Everyone is awed at the purity of speech of the Chofetz Chaim, z.t.l., considering it a miraculous phenomenon. But who knows of the battles, struggles and obstacles, the slumps and regressions that the Chofetz Chaim encountered in his war with the yetzer horo (evil inclination)? There are many such examples, to which a discerning individual such as yourself can certainly apply the rule.

The result of this failing is that when an ambitious young man of spirit and enthusiasm meets obstacles, falls and slumps, he imagines himself as unworthy of being 'planted in the house of Hashem.' According to this young man's fancy, flourishing in the house of Hashem means to repose with calm spirit on 'lush meadows' beside 'tranquil waters' (Tehilim-Psalm 23) delighting in the yetzer hatov [good inclination], in the manner of the righteous delighting in the reflection of the Shechina [Divine Presence], with crowns on their heads, gathered in Gan Eden [Garden of Eden]. And at the same time, untroubled by the agitation of the yetzer hora….

Know, however, my dear friend, that your soul is rooted not in the TRANQUILITY of the yetzer tov, but rather in the BATTLE of the yetzer tov. And your precious warm-hearted letter 'testifies as one hundred witnesses' that you are a worthy warrior in the battalion of the yetzer tov. The English expression, 'Lose a battle and win a war' applies. Certainly you have stumbled, and will tumble again (a self-fulfilling prophecy is not intended) and in many battles you will fall lame. I promise you, though, that after those losing campaigns you will emerge from the war with the laurels of victory upon your head….Lose battles but win wars."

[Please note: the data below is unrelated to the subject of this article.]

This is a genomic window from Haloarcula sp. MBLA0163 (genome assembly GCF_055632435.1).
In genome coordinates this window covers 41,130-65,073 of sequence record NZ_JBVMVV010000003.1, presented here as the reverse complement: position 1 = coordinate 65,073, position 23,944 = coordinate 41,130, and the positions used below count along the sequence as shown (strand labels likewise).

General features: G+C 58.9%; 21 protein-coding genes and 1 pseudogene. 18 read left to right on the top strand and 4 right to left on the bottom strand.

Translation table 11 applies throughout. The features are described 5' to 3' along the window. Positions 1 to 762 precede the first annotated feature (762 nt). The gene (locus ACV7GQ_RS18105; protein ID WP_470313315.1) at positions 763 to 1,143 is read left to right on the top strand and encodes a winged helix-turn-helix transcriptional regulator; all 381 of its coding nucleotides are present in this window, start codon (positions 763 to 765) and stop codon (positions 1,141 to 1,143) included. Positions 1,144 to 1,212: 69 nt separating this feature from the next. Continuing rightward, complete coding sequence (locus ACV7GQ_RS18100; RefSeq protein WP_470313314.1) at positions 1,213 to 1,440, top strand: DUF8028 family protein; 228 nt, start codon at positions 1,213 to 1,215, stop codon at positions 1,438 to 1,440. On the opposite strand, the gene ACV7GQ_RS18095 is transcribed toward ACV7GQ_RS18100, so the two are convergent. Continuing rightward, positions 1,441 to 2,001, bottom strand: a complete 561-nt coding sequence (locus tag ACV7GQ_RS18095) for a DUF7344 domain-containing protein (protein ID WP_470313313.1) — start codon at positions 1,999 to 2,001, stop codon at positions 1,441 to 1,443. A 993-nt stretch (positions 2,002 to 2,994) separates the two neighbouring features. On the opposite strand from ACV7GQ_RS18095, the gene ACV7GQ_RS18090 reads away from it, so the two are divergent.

Rabbi Hutner also explains on the posuk in Mishlei "..Sheva yipol Tzaddik Vekom,-A Tzaddik falls many times- and he gets up," that "the essence of the tzaddik's rising again is by way of his seven falls."

He writes further, "I beg of you, do not portray for yourself great men as being as one with their yetzer tov. Picture rather their greatness in terms of an awesome war with every base and low inclination.

When you feel the turmoil of the yetzer within yourself, know that with that feeling you resemble great people far more than with the feeling of deep peace, which you desire."

I also saw a related point in the Artscroll Eicha (p. xlvii). Rabbi Nosson Scherman brings in his Overview the posuk in Micha 7:8, when the Jewish nation says:

"Al tismichi oyavti li ki nafalti kamti ki eishev bachoshech Hashem ohr li.-Rejoice not against me, my enemy: when I fall, I shall arise; when I sit in darkness Hashem shall be a light to me." The Midrash Tehillim 22 comments, "Ilmaley nafalti lo kamti ilmaley yoshavti bachoshech lo haya ohr li-Had I not fallen, I could not have arisen; had I not sat in the darkness, He would not have been a light for me." He elaborates further, "….there are special qualities in various times during the year. The forty days beginning with Rosh Chodesh Tammuz, and especially Tisha b'Av, are times of enormous tragedy and catastrophe. But the very tragedy holds within it the seeds of redemption. 'From the very fall will come the arising'- no one can rise up without falling first. 'From the very darkness will come the light'- the darkest, most hopeless part of the night precedes the dawn. Dark it is, but it is a prelude to the sunrise. From the moment the Temple was destroyed, Mashiach [Messiah] was born (Midrash Abba Gorion).